The mosquitos are back. And so are the flies. And the flies here are arseholes.

Here they bathe in the light of an Insect-o-Cutor when they fancy topping up their tan. Here, when they smash into the window for the third time, the window usually breaks. Here the flies don't say "bzzzzzz", they say "what are you looking at?". Here when you swat them with a newspaper, they grab the newspaper, tear it into a fetching paperchain and hand it back to you, together with a precis of the main stories.

A few of us had decided to go to the Fountain Cafe for breakfast - so called because it's a cafe and it's by a fountain (presumably, the same theory was employed when they named the Snowy Mountains). Within moments we were being divebombed and aerially bombarded by what seemed to be a whole swarm of flies, but in reality turned out to be about 3.

The persistence and aggression of these little buggers is impressive and as we peppered our conversation with the frequent "bugger offffffs" and "piss offfffs", angular elbow movements and absent-minded swatting of brows, I realised the development of the traditional Aussie corked hat must have been a boon for the early settlers. It certainly wasn't a fashion statement, anyway.

Running On Empty

Is this the most boring email ever to grace an inbox?


In a situation where:

* we have been to the RailCorp panels of professional services providers (P07001 - P07005) to secure a Type 1 professional services resource but have been unsuccessful, and

* we now propose to go to the State Procurement 881 panel,

do we need to prepare a separate submission for approval to invite a tender from the 881 panel or will it be sufficient to go straight to the 881 panel explain and explain this in the submission for approval to award the contract?


I don't know who Peter is, but he sounds like a lot of fun. Yes, never a dull moment with the P-Meister. He is Krazy. Yes, Krazy with a "K".

Every now and again, despite his wife's advice, he wears his navy tie, not with his navy suit, but with his cornflower blue suit. What a rebel. And sometimes on his way to work, he plays his INXS CD out of sequence - just to mix it up. Man, someone stop that guy - he's out of control.

This place continues to amuse me. The last thing I want to do is come across as snide or unjustifiably vindictive, but I there's something amiss here. I could be afflicted by a terrible naivety, but I just don't know if what these people do has any point to it. Well, it has a point in that it buys them a cornflower blue suit, and pays the Foxtel bill, but I mean what does it actually do?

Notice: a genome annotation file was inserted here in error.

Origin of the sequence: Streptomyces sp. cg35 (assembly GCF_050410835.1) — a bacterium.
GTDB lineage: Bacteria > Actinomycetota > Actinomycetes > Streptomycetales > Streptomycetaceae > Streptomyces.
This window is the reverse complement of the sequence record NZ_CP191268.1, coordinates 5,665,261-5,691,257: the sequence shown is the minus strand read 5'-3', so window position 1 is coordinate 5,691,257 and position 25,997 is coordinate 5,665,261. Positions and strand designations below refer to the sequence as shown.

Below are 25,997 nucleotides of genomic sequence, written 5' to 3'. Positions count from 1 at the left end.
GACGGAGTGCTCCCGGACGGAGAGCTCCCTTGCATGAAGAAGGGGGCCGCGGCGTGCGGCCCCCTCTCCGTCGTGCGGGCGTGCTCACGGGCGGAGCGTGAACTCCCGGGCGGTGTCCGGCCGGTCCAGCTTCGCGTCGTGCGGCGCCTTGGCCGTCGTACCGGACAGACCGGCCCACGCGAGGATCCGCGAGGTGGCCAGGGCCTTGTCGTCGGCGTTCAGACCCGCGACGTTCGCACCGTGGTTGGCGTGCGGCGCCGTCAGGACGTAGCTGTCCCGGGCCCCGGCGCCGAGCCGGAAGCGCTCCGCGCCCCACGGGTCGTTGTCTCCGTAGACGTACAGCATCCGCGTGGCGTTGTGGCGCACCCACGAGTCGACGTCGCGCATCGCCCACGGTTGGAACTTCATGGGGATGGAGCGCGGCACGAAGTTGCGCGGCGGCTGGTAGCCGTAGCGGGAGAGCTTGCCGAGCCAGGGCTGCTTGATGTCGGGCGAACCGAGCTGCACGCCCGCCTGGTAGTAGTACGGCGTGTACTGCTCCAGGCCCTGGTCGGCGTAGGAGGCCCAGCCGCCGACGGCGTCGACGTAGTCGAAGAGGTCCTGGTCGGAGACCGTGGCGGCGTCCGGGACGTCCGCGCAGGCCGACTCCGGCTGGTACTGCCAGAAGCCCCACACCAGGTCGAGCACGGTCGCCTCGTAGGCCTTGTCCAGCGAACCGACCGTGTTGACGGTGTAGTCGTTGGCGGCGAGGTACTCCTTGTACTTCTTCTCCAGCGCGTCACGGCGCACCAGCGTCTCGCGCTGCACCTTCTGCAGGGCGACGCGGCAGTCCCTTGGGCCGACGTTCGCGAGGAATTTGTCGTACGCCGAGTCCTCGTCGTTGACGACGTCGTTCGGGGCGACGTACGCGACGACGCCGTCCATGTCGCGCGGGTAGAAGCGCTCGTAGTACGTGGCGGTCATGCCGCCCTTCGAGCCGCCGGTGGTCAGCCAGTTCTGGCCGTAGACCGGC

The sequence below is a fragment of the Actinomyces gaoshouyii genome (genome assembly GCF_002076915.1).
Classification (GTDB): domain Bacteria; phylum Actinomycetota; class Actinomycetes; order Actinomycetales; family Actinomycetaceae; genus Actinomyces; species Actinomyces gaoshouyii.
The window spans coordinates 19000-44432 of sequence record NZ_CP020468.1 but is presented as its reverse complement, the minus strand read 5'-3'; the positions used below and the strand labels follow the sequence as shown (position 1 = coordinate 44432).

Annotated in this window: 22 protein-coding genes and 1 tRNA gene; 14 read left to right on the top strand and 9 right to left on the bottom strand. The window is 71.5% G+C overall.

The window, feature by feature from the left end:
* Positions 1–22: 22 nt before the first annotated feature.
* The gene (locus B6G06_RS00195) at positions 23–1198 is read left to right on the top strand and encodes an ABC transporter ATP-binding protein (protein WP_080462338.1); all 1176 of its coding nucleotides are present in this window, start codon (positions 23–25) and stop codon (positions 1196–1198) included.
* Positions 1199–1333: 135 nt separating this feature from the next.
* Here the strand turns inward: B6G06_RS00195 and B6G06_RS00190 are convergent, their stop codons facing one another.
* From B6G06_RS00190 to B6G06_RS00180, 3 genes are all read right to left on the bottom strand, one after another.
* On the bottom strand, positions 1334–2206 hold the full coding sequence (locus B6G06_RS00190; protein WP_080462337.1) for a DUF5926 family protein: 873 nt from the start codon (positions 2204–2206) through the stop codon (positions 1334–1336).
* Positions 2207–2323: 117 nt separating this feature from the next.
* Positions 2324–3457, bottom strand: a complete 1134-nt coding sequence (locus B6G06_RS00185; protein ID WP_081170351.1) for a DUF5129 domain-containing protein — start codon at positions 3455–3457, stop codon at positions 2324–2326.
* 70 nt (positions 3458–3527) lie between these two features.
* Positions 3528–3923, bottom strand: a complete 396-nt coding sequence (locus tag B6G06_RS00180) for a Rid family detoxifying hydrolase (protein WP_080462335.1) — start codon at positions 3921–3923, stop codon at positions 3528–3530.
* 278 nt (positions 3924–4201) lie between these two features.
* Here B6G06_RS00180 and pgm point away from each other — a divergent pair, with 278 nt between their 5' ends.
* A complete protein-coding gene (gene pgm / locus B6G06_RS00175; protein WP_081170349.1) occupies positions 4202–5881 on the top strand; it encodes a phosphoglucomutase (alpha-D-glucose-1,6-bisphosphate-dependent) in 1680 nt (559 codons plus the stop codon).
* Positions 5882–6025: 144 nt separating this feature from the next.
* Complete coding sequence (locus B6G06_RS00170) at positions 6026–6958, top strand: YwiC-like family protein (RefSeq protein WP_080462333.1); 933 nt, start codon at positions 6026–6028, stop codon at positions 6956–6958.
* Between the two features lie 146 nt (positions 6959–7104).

Most of these people are contractors, hired management consultants who sit in silence, all day, updating documents, chuntering in a subdued yet overly-businesslike fashion down mobile phones which, incidentally, double as PCs, cameras and TV remote controls.

Listening in on their conversations and talking to them about their tasks, it almost seems as if they are trying to build some kind of castle from thin air, vaguely waving their arms about as they direct where the invisible bricks should go. And to the casual observer, the result is a still an empty plot of land. I'm reminded of a famous Goon Show sketch where, whilst in the desert, Eccles, Neddy and Bloodnok encounter a house which they find to be mirage, only to see Eccles fall out of the sky, remarking "I went upstairs".

Was that a useful analogy? Probably not. But, in short then, I am saying that any minute now I expect people to start falling from the sky, realising their job doesn't consist of anything tangible; nothing they can hold, see or touch. Today's charts relay and condense the results of the last set of charts, which were in fact a forecast of what was to be in today's charts, anyway. This spreadsheet is a spreadsheet about other spreadsheets, all of which referenced this spreadsheet. "Maybe we should touch base and have a discussion about what needs to be discussed next time we discuss how previous discussions have gone"; "We're currently undertaking a Stage 2 feasibility study to discover whether the Project Management Team can effectively forecast for Contingency Budgeting, so we can go straight ahead with implementing a Solutions Matrix to address the issues raised in the Test Summary Report. I think you'll agree, that's pretty exciting. Also my wife's left me and I feel so alone....".

The whole thing is so circuitous, so self-referencing, so tautological that you wonder if any work has any influence on anything in the real world. Like a self-contained, Mobius-strip-shaped little universe or a snake eating its own tail, until it feeds itself into nothing.